Here’s a sample code of RSC in action.

import { getProductsFromDB } from './services/mongo'

export default async function Products() {
  const allProducts = await getProductsFromDB.find();

  return (

      { => (
        <div key={}>

Strictly speaking, RSC is a feature of React.js. However, it requires a server system like Next.js provides. That’s why we’re covering it under Next.js.

Advantages of Next.js

Improved performance

By implementing SSR, Next.js generates HTML on the server and sends it to the client, resulting in faster page loading times. This is especially beneficial for content-heavy websites or applications that require frequent data updates.

Besides SSR, Next.js’ built-in image, script, and font optimization features further improve performance.


Next.js’ SSR capabilities make it SEO-friendly. SSR enables search engines to crawl and index the content of our websites effectively, leading to better search engine rankings. This is crucial for businesses that rely on organic traffic to drive their online presence and generate leads.

How Next.js helps with SEO

Want to learn more about how Next.js can improve your SEO performance and help you rank higher on search engines? Explore our article that goes into this subject in greater detail.

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Code splitting

Next.js enables automatic code splitting, which loads only the necessary JavaScript code for each route. This feature improves performance by reducing the initial load time, ensuring users get a fast and seamless experience, regardless of their device or network conditions.

Great development experience

Next.js offers a great developer experience, improves productivity, and shortens development time by:

  • Providing several built-in features like routing, SSR, and resource optimizations, allowing us to focus on more critical tasks
  • Offering comprehensive documentation that improves the learning experience
  • Providing TypeScript support, which allows us to write type-safe code

As someone who learned Next.js after years of working with React, I was shocked to see how Next.js’ built-in features streamlined my development experience and helped me become more productive.

Disadvantages of Next.js

No built-in state management

Unlike frameworks like Angular, Next.js does have a built-in state management solution. That means we must use third-party libraries like MobX, Jotai, and Recoil. Configuring and integrating these libraries can further complicate the development process.

Next.js Use cases

Blogs, news websites, and media publications

Next.js’ built-in SSR support makes it a great choice for blogs, news websites, and media publications because these projects need fast-loading pages and high search engine visibility. It is also an excellent choice for ecommerce websites that require real-time updates.

Also, Next.js integrates seamlessly with headless website builders like Prismic, which allows us to create unique websites that leave a lasting impression on visitors. Prismic’s Page Builder and slices also empower marketers and content teams to launch pages, update content, and run time-sensitive campaigns with minimal dependence on developers.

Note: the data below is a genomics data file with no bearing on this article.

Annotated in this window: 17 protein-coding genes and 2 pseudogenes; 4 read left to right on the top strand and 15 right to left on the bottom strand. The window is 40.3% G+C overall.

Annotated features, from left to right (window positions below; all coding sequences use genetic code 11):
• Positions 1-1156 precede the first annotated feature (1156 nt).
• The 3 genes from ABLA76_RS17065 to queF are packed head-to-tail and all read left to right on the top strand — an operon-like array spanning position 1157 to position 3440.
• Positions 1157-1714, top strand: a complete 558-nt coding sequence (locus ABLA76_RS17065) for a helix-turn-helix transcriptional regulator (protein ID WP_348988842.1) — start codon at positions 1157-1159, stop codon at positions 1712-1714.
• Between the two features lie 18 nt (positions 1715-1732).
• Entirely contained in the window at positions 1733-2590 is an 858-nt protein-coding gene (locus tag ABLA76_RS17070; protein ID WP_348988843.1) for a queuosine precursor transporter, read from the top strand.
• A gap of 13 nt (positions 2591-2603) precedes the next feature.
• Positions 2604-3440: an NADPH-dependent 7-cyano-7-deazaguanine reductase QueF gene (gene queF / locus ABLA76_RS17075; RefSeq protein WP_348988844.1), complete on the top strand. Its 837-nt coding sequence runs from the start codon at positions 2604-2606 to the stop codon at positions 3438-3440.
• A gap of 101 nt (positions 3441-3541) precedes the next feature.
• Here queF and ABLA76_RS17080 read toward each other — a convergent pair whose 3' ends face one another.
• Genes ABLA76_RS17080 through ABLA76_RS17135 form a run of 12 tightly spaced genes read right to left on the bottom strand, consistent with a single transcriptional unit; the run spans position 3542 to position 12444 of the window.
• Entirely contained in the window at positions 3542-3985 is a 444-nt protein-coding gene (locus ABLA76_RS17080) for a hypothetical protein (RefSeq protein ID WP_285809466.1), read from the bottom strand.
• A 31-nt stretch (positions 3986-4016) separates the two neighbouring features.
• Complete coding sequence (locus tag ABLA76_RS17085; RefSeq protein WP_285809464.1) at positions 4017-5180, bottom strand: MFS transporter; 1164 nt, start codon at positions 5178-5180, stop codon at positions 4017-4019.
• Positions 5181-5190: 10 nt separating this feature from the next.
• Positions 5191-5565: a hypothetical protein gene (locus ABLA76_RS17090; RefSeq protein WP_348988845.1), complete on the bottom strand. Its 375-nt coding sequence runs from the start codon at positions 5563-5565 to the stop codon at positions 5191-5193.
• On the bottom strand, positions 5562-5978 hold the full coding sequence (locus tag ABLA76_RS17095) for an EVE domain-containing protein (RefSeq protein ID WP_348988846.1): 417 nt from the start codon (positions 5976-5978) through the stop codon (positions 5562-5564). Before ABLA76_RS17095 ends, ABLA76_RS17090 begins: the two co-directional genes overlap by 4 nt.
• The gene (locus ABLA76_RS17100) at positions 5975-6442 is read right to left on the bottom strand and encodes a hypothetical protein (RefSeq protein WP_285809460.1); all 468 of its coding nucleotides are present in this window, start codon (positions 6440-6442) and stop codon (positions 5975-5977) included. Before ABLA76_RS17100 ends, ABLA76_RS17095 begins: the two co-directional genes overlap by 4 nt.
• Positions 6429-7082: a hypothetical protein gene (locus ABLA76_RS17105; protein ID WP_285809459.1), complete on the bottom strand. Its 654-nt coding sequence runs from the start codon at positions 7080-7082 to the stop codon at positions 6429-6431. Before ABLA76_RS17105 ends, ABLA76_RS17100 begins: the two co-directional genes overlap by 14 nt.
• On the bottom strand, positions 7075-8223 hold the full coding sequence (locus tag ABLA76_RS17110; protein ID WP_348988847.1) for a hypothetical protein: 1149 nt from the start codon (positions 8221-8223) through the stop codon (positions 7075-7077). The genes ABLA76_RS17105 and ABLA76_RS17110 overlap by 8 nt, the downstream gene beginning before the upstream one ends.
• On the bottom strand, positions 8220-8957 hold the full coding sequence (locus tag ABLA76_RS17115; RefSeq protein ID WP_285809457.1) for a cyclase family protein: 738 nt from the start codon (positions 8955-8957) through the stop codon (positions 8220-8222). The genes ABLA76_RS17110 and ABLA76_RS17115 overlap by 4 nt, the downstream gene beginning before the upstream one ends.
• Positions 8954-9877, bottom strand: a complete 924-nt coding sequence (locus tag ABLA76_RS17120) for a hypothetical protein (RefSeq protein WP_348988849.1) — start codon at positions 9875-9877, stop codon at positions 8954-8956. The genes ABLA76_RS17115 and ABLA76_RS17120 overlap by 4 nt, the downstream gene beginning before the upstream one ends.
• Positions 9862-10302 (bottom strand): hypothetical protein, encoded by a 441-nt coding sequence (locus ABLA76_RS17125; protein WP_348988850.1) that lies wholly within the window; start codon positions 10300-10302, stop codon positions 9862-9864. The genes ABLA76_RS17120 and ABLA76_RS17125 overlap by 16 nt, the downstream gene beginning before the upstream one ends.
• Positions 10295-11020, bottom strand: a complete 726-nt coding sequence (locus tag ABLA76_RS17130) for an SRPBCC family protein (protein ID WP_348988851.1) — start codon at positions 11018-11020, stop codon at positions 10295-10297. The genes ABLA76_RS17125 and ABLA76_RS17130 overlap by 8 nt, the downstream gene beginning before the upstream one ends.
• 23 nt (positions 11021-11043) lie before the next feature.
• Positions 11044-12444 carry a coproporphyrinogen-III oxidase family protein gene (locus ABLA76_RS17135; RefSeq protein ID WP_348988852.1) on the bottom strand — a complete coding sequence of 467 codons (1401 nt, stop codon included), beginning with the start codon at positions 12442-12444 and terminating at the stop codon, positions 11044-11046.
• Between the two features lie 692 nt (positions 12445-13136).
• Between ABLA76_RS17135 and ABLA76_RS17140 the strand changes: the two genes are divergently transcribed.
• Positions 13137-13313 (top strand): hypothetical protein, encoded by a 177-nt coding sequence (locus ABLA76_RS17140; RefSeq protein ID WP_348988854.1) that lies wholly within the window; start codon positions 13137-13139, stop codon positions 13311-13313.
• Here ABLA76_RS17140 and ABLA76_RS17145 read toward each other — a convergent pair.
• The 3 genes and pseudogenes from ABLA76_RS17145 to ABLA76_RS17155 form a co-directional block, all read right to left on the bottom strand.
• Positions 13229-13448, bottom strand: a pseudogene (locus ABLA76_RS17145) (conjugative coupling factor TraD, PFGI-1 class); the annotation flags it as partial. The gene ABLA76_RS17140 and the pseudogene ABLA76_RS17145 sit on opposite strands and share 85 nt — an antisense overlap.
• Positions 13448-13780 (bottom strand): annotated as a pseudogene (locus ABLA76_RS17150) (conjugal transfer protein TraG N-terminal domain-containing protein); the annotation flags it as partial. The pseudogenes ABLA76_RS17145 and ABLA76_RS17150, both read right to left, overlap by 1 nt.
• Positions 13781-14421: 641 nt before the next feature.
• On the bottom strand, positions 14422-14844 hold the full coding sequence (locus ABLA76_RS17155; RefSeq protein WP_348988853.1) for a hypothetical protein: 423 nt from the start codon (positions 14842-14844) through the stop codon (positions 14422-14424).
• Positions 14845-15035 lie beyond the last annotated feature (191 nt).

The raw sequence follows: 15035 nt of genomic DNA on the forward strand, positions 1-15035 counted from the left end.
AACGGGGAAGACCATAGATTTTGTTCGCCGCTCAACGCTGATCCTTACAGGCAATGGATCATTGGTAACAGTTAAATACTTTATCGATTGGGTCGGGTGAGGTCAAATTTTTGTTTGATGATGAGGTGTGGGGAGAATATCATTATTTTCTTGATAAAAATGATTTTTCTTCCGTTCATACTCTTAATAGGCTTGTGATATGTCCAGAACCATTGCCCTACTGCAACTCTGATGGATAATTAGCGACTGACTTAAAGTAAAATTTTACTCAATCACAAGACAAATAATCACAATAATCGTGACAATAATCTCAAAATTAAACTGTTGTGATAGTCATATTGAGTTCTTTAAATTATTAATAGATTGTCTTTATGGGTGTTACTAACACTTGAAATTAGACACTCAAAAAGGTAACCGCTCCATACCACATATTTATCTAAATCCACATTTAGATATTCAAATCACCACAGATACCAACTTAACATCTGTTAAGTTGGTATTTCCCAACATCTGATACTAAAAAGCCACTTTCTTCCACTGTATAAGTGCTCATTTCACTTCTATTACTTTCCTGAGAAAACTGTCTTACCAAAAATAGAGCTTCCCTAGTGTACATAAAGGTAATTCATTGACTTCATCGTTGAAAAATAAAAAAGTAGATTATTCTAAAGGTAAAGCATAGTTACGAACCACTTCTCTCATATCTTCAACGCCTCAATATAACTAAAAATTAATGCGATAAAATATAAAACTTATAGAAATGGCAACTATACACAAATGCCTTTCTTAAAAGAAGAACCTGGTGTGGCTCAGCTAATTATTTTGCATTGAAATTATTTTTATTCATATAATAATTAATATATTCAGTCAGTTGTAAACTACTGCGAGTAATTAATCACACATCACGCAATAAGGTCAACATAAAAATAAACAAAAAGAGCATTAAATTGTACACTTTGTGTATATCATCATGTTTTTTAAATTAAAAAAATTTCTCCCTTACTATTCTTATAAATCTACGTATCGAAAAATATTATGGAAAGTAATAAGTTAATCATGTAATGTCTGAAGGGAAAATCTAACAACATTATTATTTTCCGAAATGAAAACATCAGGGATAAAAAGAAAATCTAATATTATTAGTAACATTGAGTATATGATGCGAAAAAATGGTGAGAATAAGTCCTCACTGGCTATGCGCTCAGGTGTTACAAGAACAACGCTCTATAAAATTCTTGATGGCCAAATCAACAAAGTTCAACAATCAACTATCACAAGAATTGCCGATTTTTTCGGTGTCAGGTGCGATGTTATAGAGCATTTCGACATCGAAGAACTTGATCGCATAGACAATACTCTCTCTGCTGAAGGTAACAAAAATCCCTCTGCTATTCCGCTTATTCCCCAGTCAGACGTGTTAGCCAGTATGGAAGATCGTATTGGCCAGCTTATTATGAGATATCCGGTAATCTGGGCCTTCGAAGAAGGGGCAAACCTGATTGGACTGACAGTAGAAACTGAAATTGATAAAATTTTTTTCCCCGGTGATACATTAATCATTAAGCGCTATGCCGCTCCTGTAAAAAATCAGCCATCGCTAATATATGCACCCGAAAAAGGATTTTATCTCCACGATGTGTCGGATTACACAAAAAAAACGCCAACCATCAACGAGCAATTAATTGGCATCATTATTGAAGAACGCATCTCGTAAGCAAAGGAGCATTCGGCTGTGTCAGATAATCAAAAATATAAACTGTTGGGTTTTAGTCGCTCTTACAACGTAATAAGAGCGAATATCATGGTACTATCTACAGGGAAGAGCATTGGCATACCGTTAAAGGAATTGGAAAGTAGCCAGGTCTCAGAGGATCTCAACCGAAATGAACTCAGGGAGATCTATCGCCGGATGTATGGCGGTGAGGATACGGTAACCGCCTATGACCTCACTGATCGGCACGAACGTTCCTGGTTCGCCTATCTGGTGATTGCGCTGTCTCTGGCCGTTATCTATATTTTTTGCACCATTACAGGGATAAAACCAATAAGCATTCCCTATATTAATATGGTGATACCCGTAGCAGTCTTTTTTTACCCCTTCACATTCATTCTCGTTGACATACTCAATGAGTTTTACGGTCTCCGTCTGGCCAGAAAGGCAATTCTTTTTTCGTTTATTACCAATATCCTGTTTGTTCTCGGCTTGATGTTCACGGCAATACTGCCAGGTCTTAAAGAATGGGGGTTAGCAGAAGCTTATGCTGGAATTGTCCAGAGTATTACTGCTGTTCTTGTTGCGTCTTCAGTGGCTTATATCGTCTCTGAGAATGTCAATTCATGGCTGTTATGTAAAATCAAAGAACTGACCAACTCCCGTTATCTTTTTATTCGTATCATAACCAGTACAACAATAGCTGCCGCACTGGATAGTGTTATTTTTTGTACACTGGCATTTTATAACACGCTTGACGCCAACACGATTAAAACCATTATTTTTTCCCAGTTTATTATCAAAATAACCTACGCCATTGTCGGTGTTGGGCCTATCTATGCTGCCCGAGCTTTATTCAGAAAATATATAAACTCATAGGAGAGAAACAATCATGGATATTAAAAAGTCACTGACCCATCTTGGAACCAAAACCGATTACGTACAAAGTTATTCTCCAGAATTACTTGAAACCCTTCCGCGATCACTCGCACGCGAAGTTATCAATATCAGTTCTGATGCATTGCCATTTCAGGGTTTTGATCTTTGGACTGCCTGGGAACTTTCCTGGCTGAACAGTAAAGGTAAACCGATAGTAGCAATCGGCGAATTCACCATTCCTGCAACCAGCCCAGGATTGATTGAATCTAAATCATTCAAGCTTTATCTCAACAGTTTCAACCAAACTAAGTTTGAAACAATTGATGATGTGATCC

Marketing Websites and landing pages

Next.js is a great choice for marketing websites and landing pages for the following reasons:

  • Leads to fast-loading websites
  • Provides greater search engine visibility due to SSR
  • Optimizes the loading of third-party libraries like Google Tag Manager, which are important for tracking the analytics and success of marketing campaigns
  • Seamlessly integrates with headless solutions, which enables marketers and editors to launch new pages and keep campaign messages up-to-date

Paddle, a billing solution for SaaS companies, used Prismic and Next.js to build its website.

An image of the Paddle website.

E-commerce websites

The performance and SEO benefits Next.js provides make it a great tool for e-commerce websites. We can use Next.js to offer online shoppers a great user experience while ensuring high conversion rates.

Pairing Prismic with Next.js allows The Container Store to meet its performance and SEO goals, leading to high SERP rankings for tens of target keywords.

An image of the Container Store website.

How to get started with Next.js

First, run the command below in your terminal to install Next.js.

npx create-next-app@latest

After that, configure the Next.js project to fit your development workflow.

An image of the Next.js terminal interface.

After that, configure the Next.js project to fit your development workflow.

Next, navigate into the project’s directory, start the dev server, and start building!

cd name-of-project
npm run dev
An image of the Next.js site front-end.

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Differences between React and Next.js

Library vs framework

One of the key differences between React and Next.js is that React is a JavaScript library, while Next.js is a full-fledged framework.